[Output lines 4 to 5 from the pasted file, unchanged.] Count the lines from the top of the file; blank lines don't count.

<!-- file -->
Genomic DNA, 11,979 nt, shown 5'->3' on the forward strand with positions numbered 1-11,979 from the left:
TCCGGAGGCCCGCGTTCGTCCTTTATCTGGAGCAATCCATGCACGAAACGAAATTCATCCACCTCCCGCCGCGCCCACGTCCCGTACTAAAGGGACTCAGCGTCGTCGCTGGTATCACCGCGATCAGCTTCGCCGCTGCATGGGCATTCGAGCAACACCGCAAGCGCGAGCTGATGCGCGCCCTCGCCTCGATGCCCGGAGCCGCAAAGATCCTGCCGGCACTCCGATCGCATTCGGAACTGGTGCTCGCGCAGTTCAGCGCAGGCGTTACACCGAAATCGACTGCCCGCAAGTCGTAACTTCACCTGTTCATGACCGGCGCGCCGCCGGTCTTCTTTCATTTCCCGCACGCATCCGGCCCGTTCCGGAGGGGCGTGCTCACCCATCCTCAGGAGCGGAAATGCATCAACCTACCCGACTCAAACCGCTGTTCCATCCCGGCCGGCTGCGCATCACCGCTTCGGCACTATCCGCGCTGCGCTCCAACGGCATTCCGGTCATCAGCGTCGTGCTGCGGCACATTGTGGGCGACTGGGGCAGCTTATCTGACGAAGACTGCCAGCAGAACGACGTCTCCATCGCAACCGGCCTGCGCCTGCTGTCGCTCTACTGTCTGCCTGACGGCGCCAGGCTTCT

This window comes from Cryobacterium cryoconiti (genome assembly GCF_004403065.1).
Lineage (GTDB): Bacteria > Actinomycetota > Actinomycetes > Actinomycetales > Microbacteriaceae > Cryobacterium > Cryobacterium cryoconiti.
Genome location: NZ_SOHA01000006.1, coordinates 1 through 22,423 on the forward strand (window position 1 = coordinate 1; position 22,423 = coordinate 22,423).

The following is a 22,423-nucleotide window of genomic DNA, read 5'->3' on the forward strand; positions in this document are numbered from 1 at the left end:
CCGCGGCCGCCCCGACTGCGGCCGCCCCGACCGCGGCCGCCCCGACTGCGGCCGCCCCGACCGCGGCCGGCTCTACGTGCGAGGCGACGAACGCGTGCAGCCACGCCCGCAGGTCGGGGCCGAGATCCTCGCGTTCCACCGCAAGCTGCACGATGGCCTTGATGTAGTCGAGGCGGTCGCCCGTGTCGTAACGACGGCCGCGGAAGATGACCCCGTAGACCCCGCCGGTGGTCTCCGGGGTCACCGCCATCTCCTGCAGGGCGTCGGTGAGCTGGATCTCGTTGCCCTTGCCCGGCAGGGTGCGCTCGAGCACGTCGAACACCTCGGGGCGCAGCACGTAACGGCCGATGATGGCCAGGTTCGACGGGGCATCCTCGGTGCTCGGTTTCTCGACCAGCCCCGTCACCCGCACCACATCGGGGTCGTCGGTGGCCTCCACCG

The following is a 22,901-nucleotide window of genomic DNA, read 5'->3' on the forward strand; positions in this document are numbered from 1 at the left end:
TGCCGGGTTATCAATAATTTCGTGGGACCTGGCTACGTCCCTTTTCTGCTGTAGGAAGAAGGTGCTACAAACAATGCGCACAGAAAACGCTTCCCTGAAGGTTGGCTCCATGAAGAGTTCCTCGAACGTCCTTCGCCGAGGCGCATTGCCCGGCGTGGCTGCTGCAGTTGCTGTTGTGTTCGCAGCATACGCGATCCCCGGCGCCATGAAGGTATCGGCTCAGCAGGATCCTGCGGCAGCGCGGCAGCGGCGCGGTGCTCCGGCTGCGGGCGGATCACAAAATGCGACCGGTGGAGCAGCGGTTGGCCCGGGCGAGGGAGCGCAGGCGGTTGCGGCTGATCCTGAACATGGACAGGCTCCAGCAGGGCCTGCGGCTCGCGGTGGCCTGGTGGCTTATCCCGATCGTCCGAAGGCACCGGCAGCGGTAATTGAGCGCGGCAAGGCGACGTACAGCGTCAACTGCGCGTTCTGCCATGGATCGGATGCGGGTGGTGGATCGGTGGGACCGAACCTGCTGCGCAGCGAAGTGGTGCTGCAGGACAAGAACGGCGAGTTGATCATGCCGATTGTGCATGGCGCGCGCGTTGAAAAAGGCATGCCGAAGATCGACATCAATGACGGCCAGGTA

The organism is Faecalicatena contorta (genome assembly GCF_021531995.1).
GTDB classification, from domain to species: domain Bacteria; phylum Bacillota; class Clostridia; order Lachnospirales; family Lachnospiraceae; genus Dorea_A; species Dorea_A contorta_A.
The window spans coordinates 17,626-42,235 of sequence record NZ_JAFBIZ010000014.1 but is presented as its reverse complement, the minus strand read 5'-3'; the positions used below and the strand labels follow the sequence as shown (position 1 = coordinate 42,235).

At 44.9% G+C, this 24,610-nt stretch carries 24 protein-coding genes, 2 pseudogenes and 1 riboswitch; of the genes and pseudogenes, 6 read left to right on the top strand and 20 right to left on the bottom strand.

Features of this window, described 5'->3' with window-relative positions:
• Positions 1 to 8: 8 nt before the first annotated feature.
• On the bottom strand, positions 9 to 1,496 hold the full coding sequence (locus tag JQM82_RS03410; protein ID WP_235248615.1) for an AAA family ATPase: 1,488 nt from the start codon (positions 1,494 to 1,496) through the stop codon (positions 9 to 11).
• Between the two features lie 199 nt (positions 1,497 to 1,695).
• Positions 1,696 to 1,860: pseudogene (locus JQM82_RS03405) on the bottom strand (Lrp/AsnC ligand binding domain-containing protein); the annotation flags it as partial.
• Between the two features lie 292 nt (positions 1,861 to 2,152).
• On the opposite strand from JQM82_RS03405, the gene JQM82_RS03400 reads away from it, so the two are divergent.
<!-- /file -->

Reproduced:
Lineage (GTDB): Bacteria > Actinomycetota > Actinomycetes > Actinomycetales > Microbacteriaceae > Cryobacterium > Cryobacterium cryoconiti.
Genome location: NZ_SOHA01000006.1, coordinates 1 through 22,423 on the forward strand (window position 1 = coordinate 1; position 22,423 = coordinate 22,423).